Tipping in Italy
The culture of tipping in Italy is very different than what we are used to in the USA or perhaps even from where you are from. You hear people say that you don’t need to tip in Italy and for the most part that is true. You might be asking yourself, why? Especially when it comes to waiters in restaurants, these employees have fixed monthly salaries and are not reliant on tips. Most waiters in the USA are paid a reduced hourly wage in lieu of tips.
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It is not true that Italians never leave a tip, I believe they do so in more modest amounts than the expected 20% minimum in the US. Tipping in Italy is considered a bonus so the amount you tip should reflect the level of service.
Personal Example of Tipping in Italy
A perfect example, of an exception to the rule, is when Gary and I were in Rome for Christmas Eve, we ate at one of our favorite restaurants. It was a holiday and the meal was exceptional. We had been there many times before and the manager (for lack of a better term) recognizes us the moment we walked in the door. Pino made it special for us and in return, Gary handed him €10,00. Normally, we leave €1,00 per person unless the meal was special in some way. We also experienced that special meal in Foligno recently. Our tip was €5,00.
Most tourists are not aware that the tax is built into the advertised price. Prices are straight forward. Another example, if a dress has a tag of €20,00, that is exactly what you will pay. The VAT tax of 22% is already part of the price. What exactly is VAT? This tax is value-added-tax and is placed on a product whenever a value is added at each stage of the supply chain or, exactly from production to point of sale.
There is no set rule for tipping in Italy. The one thing you should do is not tip when paying with a credit card. Your waiter will never see it. Let’s break it down by event to make it easier for you and a table at the end of the post. Disclaimer: This is only a suggestion as again, tipping is not expected when traveling in Italy.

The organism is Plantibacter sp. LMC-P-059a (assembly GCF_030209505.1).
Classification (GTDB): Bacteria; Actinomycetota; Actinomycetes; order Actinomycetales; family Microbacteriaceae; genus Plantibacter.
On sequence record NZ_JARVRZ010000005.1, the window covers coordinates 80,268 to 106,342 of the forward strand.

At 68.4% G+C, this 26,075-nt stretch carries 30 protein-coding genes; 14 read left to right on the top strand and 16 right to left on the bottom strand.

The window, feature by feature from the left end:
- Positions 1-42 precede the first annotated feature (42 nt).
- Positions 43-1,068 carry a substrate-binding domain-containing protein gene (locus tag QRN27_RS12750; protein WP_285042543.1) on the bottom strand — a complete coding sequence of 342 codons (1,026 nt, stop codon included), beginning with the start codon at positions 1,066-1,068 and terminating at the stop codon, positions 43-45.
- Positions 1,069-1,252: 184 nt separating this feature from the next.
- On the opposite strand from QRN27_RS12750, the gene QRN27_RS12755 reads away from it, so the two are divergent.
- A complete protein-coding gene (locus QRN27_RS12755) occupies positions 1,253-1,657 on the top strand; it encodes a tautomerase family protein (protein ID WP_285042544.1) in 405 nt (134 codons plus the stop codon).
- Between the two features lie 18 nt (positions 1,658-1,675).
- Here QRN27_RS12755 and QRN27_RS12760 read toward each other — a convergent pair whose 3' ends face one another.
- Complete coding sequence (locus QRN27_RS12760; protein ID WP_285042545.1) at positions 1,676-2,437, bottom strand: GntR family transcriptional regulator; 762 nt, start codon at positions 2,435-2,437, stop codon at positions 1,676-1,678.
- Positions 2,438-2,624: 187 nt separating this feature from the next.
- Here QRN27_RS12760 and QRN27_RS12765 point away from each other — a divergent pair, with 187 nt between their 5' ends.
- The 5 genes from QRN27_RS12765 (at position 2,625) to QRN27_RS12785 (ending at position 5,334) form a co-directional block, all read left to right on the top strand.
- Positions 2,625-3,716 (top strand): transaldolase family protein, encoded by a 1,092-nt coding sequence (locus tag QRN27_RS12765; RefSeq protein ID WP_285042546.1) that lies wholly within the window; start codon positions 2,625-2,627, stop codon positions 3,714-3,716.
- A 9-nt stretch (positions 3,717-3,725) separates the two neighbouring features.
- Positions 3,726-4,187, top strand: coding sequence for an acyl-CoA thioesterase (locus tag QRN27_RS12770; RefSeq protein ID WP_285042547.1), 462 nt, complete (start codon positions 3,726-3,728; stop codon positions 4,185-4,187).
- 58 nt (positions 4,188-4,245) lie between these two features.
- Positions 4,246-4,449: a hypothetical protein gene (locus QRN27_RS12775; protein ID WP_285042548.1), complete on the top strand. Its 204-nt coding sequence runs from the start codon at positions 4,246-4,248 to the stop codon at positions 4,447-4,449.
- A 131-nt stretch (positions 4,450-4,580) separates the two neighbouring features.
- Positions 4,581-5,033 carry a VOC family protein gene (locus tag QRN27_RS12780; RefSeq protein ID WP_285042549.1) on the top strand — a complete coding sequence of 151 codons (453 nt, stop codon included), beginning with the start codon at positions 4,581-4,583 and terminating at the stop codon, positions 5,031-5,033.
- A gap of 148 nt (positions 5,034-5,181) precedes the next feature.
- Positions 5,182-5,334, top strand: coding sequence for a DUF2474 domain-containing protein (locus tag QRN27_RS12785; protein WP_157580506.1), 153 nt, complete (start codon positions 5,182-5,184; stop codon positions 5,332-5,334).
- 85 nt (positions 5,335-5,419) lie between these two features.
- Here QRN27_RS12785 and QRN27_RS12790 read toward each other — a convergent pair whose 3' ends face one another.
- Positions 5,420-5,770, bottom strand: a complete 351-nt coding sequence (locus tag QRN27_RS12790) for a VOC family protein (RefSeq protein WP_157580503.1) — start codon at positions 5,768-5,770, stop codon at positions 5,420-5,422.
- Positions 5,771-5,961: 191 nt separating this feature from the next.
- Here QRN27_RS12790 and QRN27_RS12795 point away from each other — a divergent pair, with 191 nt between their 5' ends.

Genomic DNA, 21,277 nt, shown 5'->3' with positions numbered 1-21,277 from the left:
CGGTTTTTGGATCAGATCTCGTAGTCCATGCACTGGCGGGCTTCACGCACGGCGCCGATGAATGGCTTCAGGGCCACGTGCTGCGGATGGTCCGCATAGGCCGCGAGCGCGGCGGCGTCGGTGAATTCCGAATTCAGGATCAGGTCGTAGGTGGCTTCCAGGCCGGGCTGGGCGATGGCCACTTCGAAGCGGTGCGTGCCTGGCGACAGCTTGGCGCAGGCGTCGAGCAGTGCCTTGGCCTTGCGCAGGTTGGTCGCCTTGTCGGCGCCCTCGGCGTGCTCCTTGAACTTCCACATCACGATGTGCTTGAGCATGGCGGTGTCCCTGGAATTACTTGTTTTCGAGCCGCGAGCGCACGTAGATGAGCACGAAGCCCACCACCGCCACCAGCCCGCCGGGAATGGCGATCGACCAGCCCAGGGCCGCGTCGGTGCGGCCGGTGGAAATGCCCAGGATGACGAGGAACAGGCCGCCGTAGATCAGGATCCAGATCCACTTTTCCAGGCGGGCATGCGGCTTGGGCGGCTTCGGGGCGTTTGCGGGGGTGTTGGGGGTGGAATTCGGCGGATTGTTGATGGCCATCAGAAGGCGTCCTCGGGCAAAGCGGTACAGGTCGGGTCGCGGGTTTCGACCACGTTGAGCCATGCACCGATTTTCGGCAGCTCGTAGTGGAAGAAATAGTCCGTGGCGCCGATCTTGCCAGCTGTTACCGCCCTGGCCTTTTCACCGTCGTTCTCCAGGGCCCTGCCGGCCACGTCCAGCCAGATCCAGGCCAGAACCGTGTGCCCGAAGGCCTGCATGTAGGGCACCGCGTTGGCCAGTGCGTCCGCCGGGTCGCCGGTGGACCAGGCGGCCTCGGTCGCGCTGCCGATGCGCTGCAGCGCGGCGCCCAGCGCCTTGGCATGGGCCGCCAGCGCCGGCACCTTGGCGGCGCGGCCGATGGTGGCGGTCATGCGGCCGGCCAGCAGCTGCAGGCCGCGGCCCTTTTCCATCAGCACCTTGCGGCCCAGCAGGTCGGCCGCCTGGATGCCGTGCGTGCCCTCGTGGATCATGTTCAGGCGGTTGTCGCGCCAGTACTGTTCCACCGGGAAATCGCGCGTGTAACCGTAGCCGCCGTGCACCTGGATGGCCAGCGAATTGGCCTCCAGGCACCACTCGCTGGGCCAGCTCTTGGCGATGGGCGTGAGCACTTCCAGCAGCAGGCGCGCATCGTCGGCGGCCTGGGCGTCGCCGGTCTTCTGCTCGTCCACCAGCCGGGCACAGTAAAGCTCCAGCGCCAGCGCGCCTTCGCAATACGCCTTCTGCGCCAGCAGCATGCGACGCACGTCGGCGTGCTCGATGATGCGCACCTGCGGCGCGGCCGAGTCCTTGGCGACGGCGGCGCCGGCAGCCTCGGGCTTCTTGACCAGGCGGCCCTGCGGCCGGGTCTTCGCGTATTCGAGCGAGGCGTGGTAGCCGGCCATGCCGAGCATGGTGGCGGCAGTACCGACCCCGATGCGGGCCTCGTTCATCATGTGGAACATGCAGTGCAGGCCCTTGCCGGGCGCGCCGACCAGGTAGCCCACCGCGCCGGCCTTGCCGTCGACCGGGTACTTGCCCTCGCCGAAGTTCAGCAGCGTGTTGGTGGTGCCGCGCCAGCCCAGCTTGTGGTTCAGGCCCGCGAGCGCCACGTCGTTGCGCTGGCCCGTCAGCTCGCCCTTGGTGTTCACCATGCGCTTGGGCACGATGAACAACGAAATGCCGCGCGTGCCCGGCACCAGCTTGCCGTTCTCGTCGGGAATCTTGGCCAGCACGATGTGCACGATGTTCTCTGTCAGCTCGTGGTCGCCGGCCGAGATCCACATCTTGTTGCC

If enjoying your espresso or cappuccino at the counter, it is fine to leave behind a small coin, €.10 or .20 or round up to the nearest euro on the total bill. If you are sitting at a table, you might be charged a service fee for using the table. This is generally in the main tourist areas of Italy. If this is the case, tipping is not necessary at all.
Drinks at a Bar
When it comes to tipping at a bar, round up to the nearest euro per each drink.
This category requires a bit more research on your part and should be written somewhere on the menu. Some restaurants include a “service charge” or as those in the US know it as a “cover charge.”
If the menu says Servizio incluso or coperto, the tip is already going to be included when you get the bill. You will actually see these words on your receipt. If this is the case, you don’t have to worry about leaving anything additional. If neither of these charges is on your bill, €1,00 per diner is a good rule of thumb. Or, just round up, for example leaving €35,00 for a €33,00 check. Don’t also be afraid if the service or food isn’t good to leave zippo – nothing additional.
Coperto: Usually this ranges from 1-3 euro per person
Servizio: Usually for groups of 8 people or more. You will usually see this in tourist areas
If there is not a coperto charge and bread is brought to your table, your bill will show a bread charge of about €1,00 per person.
Most people will tell you to not to tip a taxi driver at all. If your driver is nice and is friendly, a few euros would be standard. A good rule before getting into a taxi is to tell the driver where you want to go and ask what the fare will be. If you have luggage, they can charge per bag.
If you have been on a bus tour, the guide will usually ask at the end of the tour to give a round of applause for your driver. They will more than likely tell you there is a “jar” up at the exit point if you would be so kind. It is not required but if you were more than satisfied, a few euros for each person in the group would be fine.
Do’s and Don’ts for Tipping
- In an establishment where the owners are serving, it is not necessary
- When grabbing something quick for a takeaway, it is not necessary
- If you want the tip to go to a particular waiter or server, hand it to them directly
- Always tip in cash, even when you are using a credit card to pay the bill